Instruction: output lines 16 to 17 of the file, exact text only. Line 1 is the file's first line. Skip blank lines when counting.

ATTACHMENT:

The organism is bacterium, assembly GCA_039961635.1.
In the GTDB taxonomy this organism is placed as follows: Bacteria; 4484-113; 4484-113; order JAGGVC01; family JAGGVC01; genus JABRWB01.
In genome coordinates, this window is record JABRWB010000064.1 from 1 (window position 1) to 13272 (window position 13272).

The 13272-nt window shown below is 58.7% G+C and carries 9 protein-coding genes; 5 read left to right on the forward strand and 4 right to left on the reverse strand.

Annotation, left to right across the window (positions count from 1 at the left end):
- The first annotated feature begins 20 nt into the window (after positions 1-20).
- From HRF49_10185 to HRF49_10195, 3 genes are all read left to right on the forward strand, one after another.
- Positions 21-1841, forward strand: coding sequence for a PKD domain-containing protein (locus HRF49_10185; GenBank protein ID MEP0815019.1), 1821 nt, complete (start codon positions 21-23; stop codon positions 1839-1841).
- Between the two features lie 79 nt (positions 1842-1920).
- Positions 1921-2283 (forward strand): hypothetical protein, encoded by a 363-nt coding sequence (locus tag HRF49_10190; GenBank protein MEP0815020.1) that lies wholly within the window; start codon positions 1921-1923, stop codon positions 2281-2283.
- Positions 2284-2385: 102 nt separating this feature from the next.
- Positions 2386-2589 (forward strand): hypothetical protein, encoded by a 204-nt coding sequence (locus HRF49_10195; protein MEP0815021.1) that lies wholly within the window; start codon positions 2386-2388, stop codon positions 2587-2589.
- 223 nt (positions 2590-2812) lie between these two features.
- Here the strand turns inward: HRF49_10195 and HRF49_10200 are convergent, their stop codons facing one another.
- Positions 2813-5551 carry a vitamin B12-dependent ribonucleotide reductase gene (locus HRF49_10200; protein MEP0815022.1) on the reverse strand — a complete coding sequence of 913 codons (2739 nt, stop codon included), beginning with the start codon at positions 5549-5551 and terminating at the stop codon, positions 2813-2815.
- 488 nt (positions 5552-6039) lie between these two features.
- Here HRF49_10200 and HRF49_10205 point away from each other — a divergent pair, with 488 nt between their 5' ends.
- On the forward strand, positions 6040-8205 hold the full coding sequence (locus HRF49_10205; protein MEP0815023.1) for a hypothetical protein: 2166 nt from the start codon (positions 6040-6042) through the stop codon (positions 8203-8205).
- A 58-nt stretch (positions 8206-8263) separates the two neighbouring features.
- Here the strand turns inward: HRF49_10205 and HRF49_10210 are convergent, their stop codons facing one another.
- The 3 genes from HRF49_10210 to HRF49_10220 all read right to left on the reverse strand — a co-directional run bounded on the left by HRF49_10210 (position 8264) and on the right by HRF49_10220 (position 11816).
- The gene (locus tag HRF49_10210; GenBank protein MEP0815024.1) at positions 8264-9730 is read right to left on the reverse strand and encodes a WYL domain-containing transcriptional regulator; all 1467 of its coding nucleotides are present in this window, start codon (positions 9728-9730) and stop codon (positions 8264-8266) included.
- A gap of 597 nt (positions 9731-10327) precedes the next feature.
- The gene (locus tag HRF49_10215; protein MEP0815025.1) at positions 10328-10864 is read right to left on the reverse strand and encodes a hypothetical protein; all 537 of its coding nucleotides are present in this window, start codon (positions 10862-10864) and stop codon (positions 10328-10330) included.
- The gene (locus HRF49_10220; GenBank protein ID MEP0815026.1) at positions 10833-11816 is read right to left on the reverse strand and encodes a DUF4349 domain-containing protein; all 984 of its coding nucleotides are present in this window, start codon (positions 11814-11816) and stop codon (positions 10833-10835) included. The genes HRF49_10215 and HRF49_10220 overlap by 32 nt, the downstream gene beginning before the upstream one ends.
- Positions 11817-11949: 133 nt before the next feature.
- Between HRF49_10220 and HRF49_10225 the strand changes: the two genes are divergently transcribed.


- 488 nt (positions 5552-6039) lie between these two features.
- Here HRF49_10200 and HRF49_10205 point away from each other — a divergent pair, with 488 nt between their 5' ends.